In many respects, with its seemingly haphazard approach to installation, Leslie’s work, on the surface, would seem to fall into the realm of the ‘Grunge’ movement that emerged in Sydney in the early 1990s via such artists as Hany Armanious and Mikala Dwyer. But Leslie’s rebellious instincts are balanced with a sincere devotion to craftsmanship. As the artist himself suggests, the works “imply a kind of booby-trap potentiality via a set of calamitous, kinetic actions.” Adding to this he claims to be sculpting works that are “seemingly banal,” yet suggest a “malevolent functionality,” all terms that would have fitted the Grunge psychology.

It is this notion of ‘functionality’ that is particularly unnerving. They do indeed look ‘functional,’ but if so, to what end? The shifting foundations of Babel? Brancusi’s perennial experimentation with ‘mobile grouping’ and with the concept of studio as social environment, functions here as a source of inspiration for the contemporary situation. The particular ‘Brancusian’ process of shifting works around, and re-ordering modular sections within his studio for photographic documentation has, for Leslie, been a key method of material animation, reflection and the ‘object rehearsal’ used to develop his artifacts

There is the sense of the monumental at play in a way not dissimilar to that of Mathew Barney’s sculptures for his recent River of Fundament exhibition shown at Hobart’s Museum of Old and New Art last year, a physicality and weight to his works that insist on their own sense of presence. However, like the foundations shifting in the sand, Leslie’s work maintains an element of restless movement.

Indeed, with its carefully attuned aesthetic, despite initial appearances the works created for the House of Vulture series are not even vaguely Grunge. With their carefully chosen materials Leslie in fact reveals an obsession with materiality; the ‘building blocks’ of his work: The stack, the column, the phallic and the yonic, become the carrion of the Sculpture Vulture. Such necrophagous birds will feed on road-kill and rotting corpses as soon as hunt their prey, thus potentially marking Leslie’s architectonic detritus as offal.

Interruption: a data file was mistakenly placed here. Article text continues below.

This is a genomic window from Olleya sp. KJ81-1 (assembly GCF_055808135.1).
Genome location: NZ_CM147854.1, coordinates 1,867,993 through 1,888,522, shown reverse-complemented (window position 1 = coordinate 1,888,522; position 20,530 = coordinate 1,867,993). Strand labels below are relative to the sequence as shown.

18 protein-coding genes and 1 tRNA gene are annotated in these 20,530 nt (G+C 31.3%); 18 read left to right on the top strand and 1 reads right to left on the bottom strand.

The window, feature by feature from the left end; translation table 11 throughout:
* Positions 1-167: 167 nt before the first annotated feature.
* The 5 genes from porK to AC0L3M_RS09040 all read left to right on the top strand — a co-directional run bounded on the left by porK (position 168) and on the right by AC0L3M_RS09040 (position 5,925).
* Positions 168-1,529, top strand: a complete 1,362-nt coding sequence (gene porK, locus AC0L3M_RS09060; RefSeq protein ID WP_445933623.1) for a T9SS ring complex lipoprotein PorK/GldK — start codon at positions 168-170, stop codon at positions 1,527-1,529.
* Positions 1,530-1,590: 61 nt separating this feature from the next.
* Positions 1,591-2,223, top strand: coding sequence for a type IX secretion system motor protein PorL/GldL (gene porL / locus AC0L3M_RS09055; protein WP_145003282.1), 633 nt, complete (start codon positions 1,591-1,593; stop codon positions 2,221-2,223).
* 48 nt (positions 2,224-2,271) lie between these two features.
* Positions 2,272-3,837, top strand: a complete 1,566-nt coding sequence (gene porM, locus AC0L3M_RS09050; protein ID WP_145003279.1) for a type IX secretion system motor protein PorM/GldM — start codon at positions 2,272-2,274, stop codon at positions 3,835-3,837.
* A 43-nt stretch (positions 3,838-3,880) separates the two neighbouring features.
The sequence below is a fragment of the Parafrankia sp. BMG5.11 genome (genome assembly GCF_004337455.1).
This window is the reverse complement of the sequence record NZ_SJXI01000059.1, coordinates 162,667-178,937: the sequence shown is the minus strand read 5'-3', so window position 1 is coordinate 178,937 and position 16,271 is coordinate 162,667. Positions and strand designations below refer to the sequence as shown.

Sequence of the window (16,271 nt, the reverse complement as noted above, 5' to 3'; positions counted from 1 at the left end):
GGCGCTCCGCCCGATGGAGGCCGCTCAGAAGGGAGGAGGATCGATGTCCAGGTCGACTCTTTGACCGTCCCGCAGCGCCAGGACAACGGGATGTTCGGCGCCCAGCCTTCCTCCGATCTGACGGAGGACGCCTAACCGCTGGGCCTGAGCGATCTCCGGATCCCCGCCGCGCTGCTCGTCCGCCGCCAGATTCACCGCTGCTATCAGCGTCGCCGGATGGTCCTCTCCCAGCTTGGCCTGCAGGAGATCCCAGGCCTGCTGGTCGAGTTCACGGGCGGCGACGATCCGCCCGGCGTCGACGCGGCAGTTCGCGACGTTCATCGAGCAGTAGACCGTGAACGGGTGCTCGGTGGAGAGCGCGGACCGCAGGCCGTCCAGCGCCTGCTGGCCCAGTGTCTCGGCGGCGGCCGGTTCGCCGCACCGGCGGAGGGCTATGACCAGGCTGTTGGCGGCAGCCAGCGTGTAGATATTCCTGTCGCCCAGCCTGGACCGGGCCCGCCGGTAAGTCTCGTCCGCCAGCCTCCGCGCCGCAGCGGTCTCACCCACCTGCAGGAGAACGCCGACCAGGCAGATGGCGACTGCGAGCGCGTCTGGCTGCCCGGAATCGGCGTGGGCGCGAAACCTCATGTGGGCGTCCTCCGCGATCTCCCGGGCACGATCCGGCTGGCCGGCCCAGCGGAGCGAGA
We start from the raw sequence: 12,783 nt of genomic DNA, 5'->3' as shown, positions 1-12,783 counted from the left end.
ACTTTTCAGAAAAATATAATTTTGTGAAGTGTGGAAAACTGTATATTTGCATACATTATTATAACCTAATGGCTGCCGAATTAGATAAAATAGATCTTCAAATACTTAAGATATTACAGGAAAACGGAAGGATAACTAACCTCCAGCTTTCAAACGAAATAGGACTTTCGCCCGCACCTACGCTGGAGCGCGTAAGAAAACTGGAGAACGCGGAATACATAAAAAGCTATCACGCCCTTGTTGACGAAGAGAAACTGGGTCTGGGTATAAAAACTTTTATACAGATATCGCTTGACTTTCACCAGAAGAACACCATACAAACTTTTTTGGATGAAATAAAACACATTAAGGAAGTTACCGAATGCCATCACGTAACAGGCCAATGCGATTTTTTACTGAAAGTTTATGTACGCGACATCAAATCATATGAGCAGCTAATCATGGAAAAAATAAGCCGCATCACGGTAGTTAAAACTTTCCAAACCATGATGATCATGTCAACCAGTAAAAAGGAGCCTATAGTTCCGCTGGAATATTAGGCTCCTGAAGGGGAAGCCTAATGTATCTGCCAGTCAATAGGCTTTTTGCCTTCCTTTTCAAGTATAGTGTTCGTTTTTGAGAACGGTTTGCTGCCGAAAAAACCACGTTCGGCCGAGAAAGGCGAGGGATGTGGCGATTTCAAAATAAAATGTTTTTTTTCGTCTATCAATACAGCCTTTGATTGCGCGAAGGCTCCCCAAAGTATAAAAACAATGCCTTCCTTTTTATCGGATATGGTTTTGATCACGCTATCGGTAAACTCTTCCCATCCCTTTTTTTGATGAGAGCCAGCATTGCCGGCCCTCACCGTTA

Leslie claims that he has approached these works with “a sense of play, animation and silly compulsion,” and “an attempt to embody the more slapstick moments of day-to-day life in the studio, wherein tools backfire, form follows dysfunction and discovery rides on the back of disaster.” But his blasé self-description of his approach, suggestive of a potent sense of anarchic irreverence, belies darker and heavier themes at play. He admits that the Golem, an anthropomorphic being conjured and animated from seemingly inanimate matter, is symbolic for his practice. Over the past year, Leslie has reflected on this mystical process “as an analogy for the endless material cycles at play in the studio.”

Leslie faces the Golem every day that he enters the studio. It lies in the shadows and waits for the artist to bring it to life. In Hebrew the term ‘golem’ translates to ‘shapeless mass’ and in The Talmud the word means ‘unformed’ or ‘imperfect,’ thus the materials on the studio floor are the raw building blocks to be brought to life, in this case not by the rabbi or stonemason but by the artist. Leslie is The Resurrectionist, dragging his timbers, metals and stone through the architectonic echo chambers of high modernism into a new realm, one of endless potentials. Welcome to the House of Vulture.

– Ashley Crawford